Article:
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Medicine could be making us and our river environments sick

Active pharmaceutical ingredients end up in rivers during production, use, and disposal
24 March 2022 , Katie Coyne

Pharmaceutical pollution is a global threat to the environment and living organisms, according to a two-year study

The first truly global-scale investigation of medicinal contamination in the environment has been carried out, led by York University. Previous research into active pharmaceutical ingredients (APIs) pollution has been patchy, focussing on a small number of geographical areas and contaminants, but the latest study monitored rivers in over half of the world – including 36 that had never previously been tested.

Worryingly, API pollution was found on every continent, and a quarter of sites found pollutants at potentially harmful levels.

Scientists sampled 258 rivers worldwide, including the Thames in London, testing for 61 pharmaceuticals. The most frequently detected were carbamazepine (an epilepsy and bipolar drug), metformin (a diabetes drug) and caffeine.

Contaminants with the highest concentrations found during the research were: paracetamol, caffeine, metformin, fexofenadine (anti histamine), sulfamethoxazole (antimicrobial), metronidazole (antimicrobial), and gabapentin (used to treat epilepsy).

APIs are released into the environment during manufacture and use, as well as disposal, and there is evidence that exposure can have negative effects on eco-systems and human health. There are concerns, for example, that the increased levels of antimicrobials in the environment could be aiding antimicrobial resistance (AMR) in microorganisms, adding to the AMR global health threat.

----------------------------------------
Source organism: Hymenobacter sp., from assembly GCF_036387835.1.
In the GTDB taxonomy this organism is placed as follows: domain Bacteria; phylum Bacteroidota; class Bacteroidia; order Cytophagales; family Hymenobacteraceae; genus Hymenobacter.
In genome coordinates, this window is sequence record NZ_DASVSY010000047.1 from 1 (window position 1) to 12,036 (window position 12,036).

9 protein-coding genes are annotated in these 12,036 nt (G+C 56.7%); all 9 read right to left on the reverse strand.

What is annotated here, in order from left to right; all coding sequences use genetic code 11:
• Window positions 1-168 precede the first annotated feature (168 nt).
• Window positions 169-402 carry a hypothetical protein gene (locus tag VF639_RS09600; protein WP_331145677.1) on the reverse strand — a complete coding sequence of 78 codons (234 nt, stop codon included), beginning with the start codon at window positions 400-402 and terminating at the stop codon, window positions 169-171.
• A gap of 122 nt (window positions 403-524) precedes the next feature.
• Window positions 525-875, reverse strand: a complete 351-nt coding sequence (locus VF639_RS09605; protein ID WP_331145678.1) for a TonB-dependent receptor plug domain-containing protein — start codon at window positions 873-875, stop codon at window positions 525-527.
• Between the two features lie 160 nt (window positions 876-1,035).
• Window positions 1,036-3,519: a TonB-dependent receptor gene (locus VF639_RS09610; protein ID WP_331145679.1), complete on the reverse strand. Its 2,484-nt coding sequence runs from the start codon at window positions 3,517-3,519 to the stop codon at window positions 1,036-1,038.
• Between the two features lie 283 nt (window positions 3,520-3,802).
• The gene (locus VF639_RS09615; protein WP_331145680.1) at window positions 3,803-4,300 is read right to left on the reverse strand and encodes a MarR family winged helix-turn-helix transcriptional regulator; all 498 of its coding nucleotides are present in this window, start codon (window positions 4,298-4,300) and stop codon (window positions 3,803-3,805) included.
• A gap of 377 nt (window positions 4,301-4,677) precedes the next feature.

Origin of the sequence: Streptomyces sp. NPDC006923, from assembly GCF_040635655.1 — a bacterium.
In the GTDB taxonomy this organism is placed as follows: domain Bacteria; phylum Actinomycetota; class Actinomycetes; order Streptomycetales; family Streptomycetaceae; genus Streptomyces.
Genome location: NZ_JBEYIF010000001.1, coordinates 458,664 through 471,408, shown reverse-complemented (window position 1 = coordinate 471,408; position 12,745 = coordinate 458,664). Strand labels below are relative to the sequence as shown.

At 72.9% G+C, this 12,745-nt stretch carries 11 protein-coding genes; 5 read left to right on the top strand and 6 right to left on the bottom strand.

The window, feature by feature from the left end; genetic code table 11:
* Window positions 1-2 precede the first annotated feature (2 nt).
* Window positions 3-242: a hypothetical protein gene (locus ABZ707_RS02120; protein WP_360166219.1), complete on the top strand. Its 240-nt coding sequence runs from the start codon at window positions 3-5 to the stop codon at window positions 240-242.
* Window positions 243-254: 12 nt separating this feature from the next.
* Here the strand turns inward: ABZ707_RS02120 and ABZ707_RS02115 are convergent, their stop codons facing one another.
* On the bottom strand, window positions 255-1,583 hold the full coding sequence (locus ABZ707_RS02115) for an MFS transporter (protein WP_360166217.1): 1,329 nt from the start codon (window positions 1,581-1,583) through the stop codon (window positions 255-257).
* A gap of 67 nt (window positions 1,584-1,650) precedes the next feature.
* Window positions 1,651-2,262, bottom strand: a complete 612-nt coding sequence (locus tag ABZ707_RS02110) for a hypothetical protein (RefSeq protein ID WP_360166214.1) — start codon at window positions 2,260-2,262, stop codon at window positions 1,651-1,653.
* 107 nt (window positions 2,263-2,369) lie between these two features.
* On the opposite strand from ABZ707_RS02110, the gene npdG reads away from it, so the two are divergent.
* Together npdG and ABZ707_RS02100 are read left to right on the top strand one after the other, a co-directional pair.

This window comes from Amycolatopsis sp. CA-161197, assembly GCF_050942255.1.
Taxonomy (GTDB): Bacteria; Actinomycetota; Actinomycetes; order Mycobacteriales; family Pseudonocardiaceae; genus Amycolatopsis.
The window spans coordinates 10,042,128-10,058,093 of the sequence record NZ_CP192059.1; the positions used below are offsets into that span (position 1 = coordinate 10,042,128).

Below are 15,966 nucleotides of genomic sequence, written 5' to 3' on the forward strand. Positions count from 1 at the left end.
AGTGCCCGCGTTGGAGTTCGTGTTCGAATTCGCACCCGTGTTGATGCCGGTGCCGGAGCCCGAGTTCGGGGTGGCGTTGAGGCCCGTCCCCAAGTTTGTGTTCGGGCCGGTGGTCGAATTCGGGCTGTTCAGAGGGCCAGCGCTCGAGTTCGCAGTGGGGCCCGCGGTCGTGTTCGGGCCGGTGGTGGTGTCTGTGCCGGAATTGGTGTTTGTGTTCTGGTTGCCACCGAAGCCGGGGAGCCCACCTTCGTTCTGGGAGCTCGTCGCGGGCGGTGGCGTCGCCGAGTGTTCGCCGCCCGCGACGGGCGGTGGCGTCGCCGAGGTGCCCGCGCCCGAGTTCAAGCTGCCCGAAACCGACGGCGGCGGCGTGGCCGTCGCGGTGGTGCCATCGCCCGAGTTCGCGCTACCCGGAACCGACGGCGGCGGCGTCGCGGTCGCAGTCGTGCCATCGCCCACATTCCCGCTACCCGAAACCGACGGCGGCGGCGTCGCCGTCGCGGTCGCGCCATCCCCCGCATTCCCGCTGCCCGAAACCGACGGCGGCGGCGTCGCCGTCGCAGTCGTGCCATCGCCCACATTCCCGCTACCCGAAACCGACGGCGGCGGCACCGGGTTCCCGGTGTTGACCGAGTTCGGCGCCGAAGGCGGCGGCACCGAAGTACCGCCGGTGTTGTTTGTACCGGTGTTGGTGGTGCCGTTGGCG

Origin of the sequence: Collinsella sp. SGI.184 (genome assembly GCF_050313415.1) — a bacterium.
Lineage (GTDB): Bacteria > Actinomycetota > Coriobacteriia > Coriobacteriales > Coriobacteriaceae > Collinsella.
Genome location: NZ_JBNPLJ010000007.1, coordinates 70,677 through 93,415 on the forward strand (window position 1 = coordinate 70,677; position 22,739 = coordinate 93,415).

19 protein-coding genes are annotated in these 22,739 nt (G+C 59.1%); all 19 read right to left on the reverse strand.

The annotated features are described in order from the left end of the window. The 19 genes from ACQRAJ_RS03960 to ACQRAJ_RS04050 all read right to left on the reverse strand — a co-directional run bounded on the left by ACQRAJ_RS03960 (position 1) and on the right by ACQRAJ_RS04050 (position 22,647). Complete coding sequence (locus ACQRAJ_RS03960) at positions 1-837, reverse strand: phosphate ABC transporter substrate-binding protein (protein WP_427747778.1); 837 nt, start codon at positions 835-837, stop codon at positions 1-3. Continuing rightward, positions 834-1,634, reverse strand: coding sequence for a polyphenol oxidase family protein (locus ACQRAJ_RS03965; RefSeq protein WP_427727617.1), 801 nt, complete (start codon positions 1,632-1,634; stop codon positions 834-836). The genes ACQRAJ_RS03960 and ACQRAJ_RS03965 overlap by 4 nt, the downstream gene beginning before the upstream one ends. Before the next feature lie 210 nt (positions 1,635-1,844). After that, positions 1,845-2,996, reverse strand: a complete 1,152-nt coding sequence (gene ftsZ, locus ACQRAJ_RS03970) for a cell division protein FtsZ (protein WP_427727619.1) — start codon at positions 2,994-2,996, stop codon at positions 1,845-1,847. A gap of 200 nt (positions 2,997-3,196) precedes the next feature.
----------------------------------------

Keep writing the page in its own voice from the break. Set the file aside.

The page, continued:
Scientists need to know the concentrations of APIs in river environments to ascertain the likely impacts.

"We’ve known for over two decades now that pharmaceuticals make their way into the aquatic environment where they may affect the biology of living organisms.”

Co-leader of the project, Dr John Wilkinson, from the University of York said: "With 127 collaborators across 86 institutions worldwide, the global monitoring of pharmaceuticals project is an excellent example of how the global scientific community can come together to tackle large-scale environmental issues.

"We’ve known for over two decades now that pharmaceuticals make their way into the aquatic environment where they may affect the biology of living organisms.

“But one of the largest problems we have faced in tackling this issue is that we have not been very representative when monitoring these contaminants, with almost all of the data focused on a select few areas in North America, Western Europe and China.

"Through our project, our knowledge of the global distribution of pharmaceuticals in the aquatic environment has now been considerably enhanced. This one study presents data from more countries around the world than the entire scientific community was previously aware of: 36 new countries to be precise where only 75 had ever been studied before.”

As well as posing a threat to human and environmental health, the findings threaten United Nations Sustainable Development Goals to improve water quality and reduce pollution.

Rubbish dumped along riverbanks, poor wastewater infrastructure and dumping of septic tanks into rivers, as well as pharmaceutical manufacturing were associated with high levels of API pollution. Those countries that have been previously unmonitored were found to be the most polluted, and include sub-saharan Africa, South America and parts of southern Asia.

The project will now look to expand to sample the environments around the river such as sediments, soils, and biota.

 

Image credit: Shutterstock

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